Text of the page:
Pretoria – The long awaited report of the South African Law Reform Commission (SALRC) on adult prostitution was released on Friday.
The SALRC undertook the report with the aim of reviewing the fragmented legislative framework that currently regulates adult prostitution in the country. The report, which also explores the need for law reform in relation to adult prostitution, was approved by Cabinet in April.
The report, which took two years to complete, found that prostitution in South Africa is driven by a complex interplay of social and economic drivers that include poverty, inequality and unemployment.
It indicates that exploitation, particularly of women, is inherent in prostitution and depends on contingent external factors related to gender violence, inequality and poverty, and that such exploitation does not arise merely in response to the legislative framework.
The report concludes that changing the legislative framework could create an “extremely dangerous cultural shift”, given the high rate of sexual crimes that are being committed against women and may render them even more vulnerable than at present.
The report also notes that the prevalence of prostitution in society and the inherent exploitation associated with it are primarily social phenomena, which reflect deep-seated economic and sexual inequalities.
This situation is perpetuated by the limitations in the laws that are supposed to deal with these social issues.
Despite mounting public and official concern about prostitution, the report found that South Africa has no clear strategy for dealing with prostitution, either on a primary and preventative level or on a secondary and intervention level.
Policy recommendations on adult sex work
For this reason, the report contains both legislative and non-legislative recommendations. Two recommendations are to keep the practice totally criminalised or partially criminalising sex work.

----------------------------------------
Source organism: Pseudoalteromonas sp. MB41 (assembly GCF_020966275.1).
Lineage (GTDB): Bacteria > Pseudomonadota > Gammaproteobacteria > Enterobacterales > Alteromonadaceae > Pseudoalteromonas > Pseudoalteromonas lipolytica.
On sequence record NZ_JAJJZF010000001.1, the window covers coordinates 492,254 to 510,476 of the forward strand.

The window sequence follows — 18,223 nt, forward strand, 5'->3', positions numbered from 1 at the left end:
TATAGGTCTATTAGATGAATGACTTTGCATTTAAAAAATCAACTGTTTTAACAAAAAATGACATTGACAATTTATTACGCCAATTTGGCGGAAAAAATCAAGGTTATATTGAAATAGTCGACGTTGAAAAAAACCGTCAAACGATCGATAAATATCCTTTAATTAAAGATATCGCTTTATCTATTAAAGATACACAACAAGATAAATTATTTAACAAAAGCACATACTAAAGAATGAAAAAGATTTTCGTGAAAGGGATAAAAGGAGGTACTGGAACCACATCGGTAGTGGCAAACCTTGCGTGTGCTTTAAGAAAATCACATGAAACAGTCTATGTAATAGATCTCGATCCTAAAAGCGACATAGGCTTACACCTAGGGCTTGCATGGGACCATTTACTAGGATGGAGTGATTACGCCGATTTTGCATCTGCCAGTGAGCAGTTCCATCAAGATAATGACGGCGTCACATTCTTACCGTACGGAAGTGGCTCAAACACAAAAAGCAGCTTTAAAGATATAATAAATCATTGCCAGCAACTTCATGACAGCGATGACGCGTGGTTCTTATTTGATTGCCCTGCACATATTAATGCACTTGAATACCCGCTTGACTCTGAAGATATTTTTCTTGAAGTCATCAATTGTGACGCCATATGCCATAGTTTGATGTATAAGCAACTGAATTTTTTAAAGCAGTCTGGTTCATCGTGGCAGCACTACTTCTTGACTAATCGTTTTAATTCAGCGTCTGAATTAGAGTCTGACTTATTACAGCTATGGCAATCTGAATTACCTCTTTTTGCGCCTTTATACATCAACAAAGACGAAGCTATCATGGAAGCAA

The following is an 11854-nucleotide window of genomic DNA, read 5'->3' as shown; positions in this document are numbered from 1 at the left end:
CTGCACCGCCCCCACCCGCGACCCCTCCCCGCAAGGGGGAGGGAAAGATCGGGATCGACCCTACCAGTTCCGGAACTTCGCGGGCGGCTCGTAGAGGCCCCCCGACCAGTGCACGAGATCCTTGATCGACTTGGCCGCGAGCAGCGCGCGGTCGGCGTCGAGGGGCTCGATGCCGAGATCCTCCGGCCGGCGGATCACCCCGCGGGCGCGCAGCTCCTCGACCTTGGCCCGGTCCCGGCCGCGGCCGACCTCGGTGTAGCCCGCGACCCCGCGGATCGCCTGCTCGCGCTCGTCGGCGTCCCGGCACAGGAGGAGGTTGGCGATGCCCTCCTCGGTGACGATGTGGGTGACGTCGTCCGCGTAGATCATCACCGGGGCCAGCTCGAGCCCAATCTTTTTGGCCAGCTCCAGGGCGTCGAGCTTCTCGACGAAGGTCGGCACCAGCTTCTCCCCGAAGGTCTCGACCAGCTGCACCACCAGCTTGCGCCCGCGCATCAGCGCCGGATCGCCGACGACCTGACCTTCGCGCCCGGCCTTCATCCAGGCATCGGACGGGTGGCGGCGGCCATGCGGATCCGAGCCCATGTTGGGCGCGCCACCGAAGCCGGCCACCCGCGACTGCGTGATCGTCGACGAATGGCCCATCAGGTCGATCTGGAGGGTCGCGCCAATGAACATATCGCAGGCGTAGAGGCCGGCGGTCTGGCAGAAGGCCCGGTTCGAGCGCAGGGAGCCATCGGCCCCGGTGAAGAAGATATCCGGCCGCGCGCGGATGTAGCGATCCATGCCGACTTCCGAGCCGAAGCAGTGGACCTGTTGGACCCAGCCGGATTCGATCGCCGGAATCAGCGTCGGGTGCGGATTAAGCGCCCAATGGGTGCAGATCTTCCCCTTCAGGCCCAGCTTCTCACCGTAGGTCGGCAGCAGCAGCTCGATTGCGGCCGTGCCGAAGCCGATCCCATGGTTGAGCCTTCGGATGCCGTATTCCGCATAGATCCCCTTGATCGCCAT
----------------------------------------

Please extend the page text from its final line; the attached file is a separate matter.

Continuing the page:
The first option, which is to retain a totally criminalised legal framework, is coupled with an opportunity for people in prostitution to divert out of the criminal justice system so that they can access supportive resources and systems in order to exit prostitution, if they should choose to do so.
The second option, which favours the partial criminalisation of adult prostitution, criminalises all role players engaged in prostitution, with the exception of the person providing the sexual service.
Speaking at the release of the report on Friday in Pretoria, Justice and Constitutional Development Minister Michael Masutha said adult prostitution is an emotive topic that is fraught with complexities and unwavering viewpoints in its various forms and manifestations. These complexities include the definition of what constitutes prostitution.
“Many people have different opinions on the issue. Therefore, it is important that we take the initiative to consider public opinion on the legal framework around prostitution and that we mobilise society to contribute to finding a lasting solution – a solution within the ambit of the Constitution.”
The Minister stressed that meaningful public consultation on the topic of adult prostitution is imperative.
He said while government has a constitutional responsibility to promote the values of human dignity, the achievement of equality and the advancement of human rights and freedoms, it was not constitutionally bound to change the existing law and that the report was not a policy decision of government.
“Government is not constitutionally obligated or bound to change the existing law or to follow a particular model. It is a policy choice and there are a range of legal responses possible to address prostitution in open and democratic societies. A change of the law will only be embarked on if a policy decision has been made and [the] matter has been properly interrogated in Parliament.”
Public consultation key to deciding way forward
Minister Masutha said it was important to get public comment on the report because changing the laws related to prostitution without the proper consideration of the impact thereof could leave those who do sex work more vulnerable.
“Within the current South African context, the debate around adult prostitution has been complicated by a number of socio-economic factors which include poverty, inequality, unemployment and crime.”
Currently, the selling and buying of sexual services is criminalised in various sections contained in two separate laws, namely the Sexual Offences Act and the Criminal Law (Sexual Offences and Related Matters) Amendment Act. There are also various by-laws which directly or indirectly apply, such as certain municipalities using the “riotous behaviour” or “loitering” by-laws to remove or prosecute sex workers.
Government and other organisations advocating the rights of sex workers are of the view that the legislative proposals contained in the report will improve the present system as it applies to adult prostitution and ease some of the complex realities faced by South Africans engaged in prostitution such as the socio-economic marginalisation of women and the impact of the HIV/Aids pandemic.